I was pleasantly surprised at this turnout. I was really struggling with the idea of digital collage, and fighting against the use of free and stock images compared to making some sort of original. I tried some of my other iterations to no avail, and considered construction paper collages; I pondered using the lasso tool to cut out shapes of different colors. Suddenly, I stumbled upon an image of one of Picasso’s Cubist guitar collages.
Inspired, I started with a free wood texture. Using a backward letter B in a hand-drawn font, I traced the half frame of the guitar. The black object on the bottom of the Picasso piece reminded me of a broken record, so I quickly found a free stock image and masked it. the burned sheet music was another piece of stock, and it was just happenstance that the edges, when cut out and masked made the perfect top of the guitar body. I searched for a royalty-free ticket stub, but instead happily tripped over the Woodstock poster, which reminded me of the construction paper collages, so I traced and masked the neck and bird out of separate high-res scans in the right colors and placed everything horizontally. I finished the guitar by masking just a free download of a scan of an old sheet of paper, and layering my watercolor study over it, and then rotating it. The background actually took me the longest. I experimented with different floral wallpaper patterns as well as a solid red, but they didn’t seem to really work. Finally, I decided to merge the two and sought out a free red floral background image, which ended up working perfectly. I finished off this version with paper texture, frame, and vignette, however, I think I may come back to this for a more connotative image study.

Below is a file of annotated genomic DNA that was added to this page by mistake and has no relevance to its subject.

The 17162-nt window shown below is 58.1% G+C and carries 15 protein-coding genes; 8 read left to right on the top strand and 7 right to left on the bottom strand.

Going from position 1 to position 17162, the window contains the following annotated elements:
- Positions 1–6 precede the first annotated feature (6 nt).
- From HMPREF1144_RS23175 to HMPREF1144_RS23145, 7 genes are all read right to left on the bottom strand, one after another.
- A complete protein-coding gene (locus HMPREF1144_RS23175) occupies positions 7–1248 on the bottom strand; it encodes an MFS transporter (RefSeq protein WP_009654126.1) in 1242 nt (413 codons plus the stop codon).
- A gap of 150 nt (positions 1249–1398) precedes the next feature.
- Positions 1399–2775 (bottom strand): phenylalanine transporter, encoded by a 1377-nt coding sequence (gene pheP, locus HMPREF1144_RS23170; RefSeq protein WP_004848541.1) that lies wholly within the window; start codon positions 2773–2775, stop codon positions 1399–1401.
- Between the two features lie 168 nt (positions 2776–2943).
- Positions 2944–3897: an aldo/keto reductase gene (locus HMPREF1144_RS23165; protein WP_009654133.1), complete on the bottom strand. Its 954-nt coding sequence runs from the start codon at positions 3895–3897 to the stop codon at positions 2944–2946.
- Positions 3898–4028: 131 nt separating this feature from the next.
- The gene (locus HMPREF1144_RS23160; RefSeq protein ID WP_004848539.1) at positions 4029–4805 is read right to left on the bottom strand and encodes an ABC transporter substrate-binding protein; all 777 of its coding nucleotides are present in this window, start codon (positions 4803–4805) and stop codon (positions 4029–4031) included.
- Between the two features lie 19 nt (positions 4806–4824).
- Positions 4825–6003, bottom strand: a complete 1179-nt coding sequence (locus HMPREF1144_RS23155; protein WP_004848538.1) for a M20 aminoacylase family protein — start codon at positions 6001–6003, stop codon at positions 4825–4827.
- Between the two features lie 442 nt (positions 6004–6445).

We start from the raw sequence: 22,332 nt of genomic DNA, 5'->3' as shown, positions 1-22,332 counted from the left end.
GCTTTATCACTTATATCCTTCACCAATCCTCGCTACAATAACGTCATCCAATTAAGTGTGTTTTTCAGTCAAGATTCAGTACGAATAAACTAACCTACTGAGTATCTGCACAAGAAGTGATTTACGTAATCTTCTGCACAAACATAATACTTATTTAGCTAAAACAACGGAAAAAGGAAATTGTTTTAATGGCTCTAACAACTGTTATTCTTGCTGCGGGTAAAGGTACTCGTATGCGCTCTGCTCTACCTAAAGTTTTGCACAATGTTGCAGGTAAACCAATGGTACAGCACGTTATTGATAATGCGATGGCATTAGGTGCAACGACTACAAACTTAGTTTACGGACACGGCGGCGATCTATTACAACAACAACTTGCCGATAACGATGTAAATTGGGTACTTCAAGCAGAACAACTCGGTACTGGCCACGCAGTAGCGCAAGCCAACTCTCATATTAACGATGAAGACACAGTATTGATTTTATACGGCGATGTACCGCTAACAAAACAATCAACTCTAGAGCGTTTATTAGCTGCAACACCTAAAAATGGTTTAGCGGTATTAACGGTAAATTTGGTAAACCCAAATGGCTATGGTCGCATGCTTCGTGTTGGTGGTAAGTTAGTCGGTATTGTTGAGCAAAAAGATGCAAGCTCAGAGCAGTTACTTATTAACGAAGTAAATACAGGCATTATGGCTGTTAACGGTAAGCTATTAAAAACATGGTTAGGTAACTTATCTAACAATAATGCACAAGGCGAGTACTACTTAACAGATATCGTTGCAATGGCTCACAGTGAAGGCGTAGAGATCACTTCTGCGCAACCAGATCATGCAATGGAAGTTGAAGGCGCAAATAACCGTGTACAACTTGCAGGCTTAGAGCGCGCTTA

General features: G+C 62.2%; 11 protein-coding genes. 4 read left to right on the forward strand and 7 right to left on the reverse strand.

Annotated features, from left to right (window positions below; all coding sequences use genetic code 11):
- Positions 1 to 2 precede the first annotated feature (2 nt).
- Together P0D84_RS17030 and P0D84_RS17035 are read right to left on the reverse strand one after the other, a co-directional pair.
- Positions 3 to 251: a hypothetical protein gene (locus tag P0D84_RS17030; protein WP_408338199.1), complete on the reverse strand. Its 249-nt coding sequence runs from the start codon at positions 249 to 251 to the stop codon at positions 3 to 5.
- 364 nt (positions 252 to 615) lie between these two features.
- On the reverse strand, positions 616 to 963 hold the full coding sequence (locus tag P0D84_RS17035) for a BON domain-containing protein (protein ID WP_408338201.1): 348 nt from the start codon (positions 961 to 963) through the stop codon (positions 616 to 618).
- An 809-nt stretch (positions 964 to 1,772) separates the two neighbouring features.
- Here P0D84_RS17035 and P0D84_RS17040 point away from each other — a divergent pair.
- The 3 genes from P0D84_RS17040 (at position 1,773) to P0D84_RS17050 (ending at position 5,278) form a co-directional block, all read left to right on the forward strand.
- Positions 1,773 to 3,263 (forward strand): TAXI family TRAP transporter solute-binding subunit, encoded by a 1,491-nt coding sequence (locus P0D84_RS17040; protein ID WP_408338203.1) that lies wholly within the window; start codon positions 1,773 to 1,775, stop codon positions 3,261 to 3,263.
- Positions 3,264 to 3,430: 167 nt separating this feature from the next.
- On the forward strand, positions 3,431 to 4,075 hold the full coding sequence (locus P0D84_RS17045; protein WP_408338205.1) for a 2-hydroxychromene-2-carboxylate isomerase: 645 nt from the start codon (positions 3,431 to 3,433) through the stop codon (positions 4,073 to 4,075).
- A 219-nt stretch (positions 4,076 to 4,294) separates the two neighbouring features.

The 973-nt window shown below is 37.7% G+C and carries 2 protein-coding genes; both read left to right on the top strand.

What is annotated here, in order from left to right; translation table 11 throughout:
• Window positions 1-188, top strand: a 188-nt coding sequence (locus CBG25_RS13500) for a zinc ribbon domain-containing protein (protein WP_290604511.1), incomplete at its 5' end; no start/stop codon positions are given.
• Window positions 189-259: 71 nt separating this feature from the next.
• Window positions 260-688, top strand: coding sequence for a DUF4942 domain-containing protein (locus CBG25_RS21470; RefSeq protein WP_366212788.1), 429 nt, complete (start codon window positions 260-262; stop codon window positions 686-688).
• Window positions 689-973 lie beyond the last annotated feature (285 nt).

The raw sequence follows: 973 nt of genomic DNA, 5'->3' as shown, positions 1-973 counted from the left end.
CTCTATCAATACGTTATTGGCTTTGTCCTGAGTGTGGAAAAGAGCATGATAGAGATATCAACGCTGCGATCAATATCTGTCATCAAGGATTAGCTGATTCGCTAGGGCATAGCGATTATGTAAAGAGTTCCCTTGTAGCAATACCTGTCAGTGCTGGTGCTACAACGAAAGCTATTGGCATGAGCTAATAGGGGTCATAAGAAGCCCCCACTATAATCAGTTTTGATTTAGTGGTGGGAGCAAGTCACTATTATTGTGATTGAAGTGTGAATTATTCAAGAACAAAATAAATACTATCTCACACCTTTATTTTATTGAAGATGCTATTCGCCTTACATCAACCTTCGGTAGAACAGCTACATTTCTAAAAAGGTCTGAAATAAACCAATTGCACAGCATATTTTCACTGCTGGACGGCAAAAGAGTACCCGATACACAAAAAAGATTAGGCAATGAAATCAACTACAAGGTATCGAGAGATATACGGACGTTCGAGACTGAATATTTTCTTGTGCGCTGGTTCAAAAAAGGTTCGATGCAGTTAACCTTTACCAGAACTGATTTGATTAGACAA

Note: The use of the “construction-paper” dove makes this image slightly more connotative in allusions to “peace” and even Woodstock, however, since the actual piece was inspired by that part of the poster, I thought it was denotative of the poster itself in that aspect. The image of the dove is also denotative. It is only when used together on the upper part of the guitar in those colors that it really starts to convey the aforementioned connotations. Likewise, I thought the composition felt unbalanced in the bird’s absence.